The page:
Give it any less than the right inflation pressure, and a soccer ball won’t be of any good use to players. An overinflated ball will be harder to kick, while an underinflated one won’t travel in a linear trajectory. Either way, you get a recipe for a poor match.

At for soccer lovers, you can see how a properly inflated soccer ball contributes to a good match. Of course, such a ball would be a given in an official game, but it should also be the norm for training and pick-up games.

Now comes the question: How hard should a soccer ball be? First off, it should be rock-solid so that it flies through the air faster, but let’s discuss more on this below. We’ll also go over how one can tell if a soccer ball is inflated correctly.

Soccer Ball Hardness in a Professional Match

FIFA regulations dictate that soccer balls should have an inflation pressure between 8.82 PSI and 16.17 PSI. The broad range of pressure values set by soccer’s international governing body is in recognition of the types of soccer balls and the different air pressure amounts each requires.

If you’re looking to become a pro someday, consider working with balls classified as no less than rock-hard for practice and actual playing. Educate yourself on the FIFA air pressure requirements for professional matches, and abide by such when inflating your soccer balls.

In this way, it becomes second nature for you to utilize a soccer ball inflated at a pressure value equal to that of its professional-caliber counterparts. It also breeds familiarity with the rock-hard surfaces of these balls, vital if your dream is to be inducted into Europe’s top football clubs.

Then again, if you play soccer mostly for the fun of it, using a rock-hard ball isn’t always necessary. You may use one that’s a slightly softer but still correctly inflated so that it won’t hurt as much when it hits. Use the pro-standard for pressure as a reference and aim for a little lower than that when inflating your balls. After all, you may be yet to have the reflexes or the skills to avoid getting smacked by rock-hard balls too often.

Getting hit by a regulation soccer ball not only hurts, but it can also potentially cause injuries. The risk is higher when executing upper-body moves, such as headers. A header is an advanced-level move you don’t want to attempt with a regulation ball for professional matches if you’re still an amateur. A slightly softer ball would be a lot safer.

How To Know if a Soccer Ball Has the Right Inflation Pressure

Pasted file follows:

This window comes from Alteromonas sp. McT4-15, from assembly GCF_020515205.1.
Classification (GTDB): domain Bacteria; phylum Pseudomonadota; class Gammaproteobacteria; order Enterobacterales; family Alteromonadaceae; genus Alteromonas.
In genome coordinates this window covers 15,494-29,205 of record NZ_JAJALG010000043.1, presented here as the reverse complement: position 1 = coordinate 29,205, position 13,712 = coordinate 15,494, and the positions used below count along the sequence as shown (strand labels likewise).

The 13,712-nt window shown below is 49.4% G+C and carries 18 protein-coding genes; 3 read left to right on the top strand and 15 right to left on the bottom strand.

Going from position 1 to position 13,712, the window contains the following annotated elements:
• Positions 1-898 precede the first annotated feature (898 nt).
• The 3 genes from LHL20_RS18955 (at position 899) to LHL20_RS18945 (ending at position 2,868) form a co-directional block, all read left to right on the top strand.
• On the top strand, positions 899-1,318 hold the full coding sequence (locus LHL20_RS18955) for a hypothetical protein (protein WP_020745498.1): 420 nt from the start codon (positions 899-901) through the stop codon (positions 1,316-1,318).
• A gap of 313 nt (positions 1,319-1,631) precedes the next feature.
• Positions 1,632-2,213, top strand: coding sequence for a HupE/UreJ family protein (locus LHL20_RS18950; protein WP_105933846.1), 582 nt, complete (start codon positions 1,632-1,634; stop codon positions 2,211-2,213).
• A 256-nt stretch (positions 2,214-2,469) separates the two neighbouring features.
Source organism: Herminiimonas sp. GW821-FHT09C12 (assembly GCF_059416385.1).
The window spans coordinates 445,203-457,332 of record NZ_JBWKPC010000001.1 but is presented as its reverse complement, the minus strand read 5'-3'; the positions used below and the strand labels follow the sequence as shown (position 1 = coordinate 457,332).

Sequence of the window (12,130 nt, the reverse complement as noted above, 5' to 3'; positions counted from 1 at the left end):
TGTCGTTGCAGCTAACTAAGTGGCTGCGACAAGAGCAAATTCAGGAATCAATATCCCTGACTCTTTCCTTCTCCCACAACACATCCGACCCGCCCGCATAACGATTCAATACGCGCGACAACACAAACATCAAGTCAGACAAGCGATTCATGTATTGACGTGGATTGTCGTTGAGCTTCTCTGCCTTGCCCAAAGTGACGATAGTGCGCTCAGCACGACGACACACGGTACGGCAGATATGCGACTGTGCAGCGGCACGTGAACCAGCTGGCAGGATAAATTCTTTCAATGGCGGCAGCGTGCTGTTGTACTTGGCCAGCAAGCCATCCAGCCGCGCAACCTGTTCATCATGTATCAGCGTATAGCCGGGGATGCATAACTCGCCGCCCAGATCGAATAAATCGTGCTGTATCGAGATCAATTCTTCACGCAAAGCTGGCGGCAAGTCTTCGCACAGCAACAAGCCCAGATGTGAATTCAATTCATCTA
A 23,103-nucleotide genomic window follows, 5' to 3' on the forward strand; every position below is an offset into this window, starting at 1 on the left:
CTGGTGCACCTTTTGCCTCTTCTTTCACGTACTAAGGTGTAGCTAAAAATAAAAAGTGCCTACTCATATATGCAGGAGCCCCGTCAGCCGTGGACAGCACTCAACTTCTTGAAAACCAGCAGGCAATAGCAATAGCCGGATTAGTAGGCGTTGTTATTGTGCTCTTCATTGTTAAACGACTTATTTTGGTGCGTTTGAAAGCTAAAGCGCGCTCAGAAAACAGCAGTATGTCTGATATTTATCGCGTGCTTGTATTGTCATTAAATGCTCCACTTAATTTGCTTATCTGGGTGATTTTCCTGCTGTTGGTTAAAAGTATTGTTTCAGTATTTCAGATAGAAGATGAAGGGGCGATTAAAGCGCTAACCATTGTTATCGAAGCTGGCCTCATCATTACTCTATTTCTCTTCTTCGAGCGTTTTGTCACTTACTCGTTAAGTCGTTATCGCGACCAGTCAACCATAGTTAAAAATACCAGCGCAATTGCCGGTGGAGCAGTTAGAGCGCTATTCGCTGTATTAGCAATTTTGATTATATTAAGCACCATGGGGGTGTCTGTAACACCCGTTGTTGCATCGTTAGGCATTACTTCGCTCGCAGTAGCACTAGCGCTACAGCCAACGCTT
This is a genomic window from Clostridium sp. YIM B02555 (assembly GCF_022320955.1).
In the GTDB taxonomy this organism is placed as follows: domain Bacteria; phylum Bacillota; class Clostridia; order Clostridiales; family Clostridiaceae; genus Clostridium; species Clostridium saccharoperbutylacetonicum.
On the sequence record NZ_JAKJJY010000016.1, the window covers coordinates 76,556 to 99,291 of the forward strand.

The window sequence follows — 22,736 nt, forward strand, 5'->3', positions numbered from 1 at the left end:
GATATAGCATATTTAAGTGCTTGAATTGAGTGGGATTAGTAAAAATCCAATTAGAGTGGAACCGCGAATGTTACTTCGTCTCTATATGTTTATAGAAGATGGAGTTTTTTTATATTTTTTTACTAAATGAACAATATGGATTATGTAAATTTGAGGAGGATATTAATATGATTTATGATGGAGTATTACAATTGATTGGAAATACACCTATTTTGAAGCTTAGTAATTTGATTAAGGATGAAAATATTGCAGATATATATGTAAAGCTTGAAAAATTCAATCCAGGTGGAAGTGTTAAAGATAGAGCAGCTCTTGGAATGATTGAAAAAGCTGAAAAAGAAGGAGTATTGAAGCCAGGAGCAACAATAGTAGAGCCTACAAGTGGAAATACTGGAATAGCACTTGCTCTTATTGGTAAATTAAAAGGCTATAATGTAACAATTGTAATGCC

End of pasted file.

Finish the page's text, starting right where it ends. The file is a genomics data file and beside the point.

We’ve covered what air pressure you should aim for, so it’s now time to discuss the ways to tell the pressure of the actual ball. Here are effective methods to know if a soccer ball has enough air:

Air Pressure Gauge

You can tell the exact amount of air pressure inside a soccer ball using an air pressure gauge. There’s nothing to it! Simply stick the needle inside the valve of the soccer ball and read the pressure level. Keep in mind that the needle has to be imported perpendicularly into the valve so that you don’t destroy the ball.

Muscle Memory

No method may be as accurate as using an air pressure gauge. Still, muscle memory should be enough for testing the inflation pressure of a soccer ball.

Some argue that it’s better to use the hands instead of a pressure gauge when testing for pressure. That’s because even if the gauge is more accurate, the hands incorporate something that it doesn’t—feel. In most cases, when you are able to feel the inflation of the ball, you should know if it’s properly inflated or not.

As you are inflating the ball, keep your fingers on it. Stop once you feel the amount of air is just right, even if it doesn’t quite reach the standard set by FIFA. When done, test the ball out for a couple of seconds. Kick it around, and you should know instantly if it has too much or too little air.

Customize as many times as you feel the need to. After all, even a slight difference may affect your play considerably. Pressure adjustments should get fewer and fewer the more you get used to inflating different soccer balls. In an official match, should you be unsure of a ball’s pressure, the referee can help confirm or deny your suspicions. That way, the ball may be replaced if it turns out to have the wrong pressure.

Soccer Ball Inflation Is Vital

When you play soccer, it’s important to get used to balls inflated according to your skill level and experience. FIFA may set the standard for ball air pressure for official matches. However, you don’t necessarily have to abide by that when practicing or playing for fun.

Sometimes, training calls for slightly softer balls that get you better in tune with the technical aspects of the game. Know what level of air pressure you need and when you need it for a smoother journey ahead.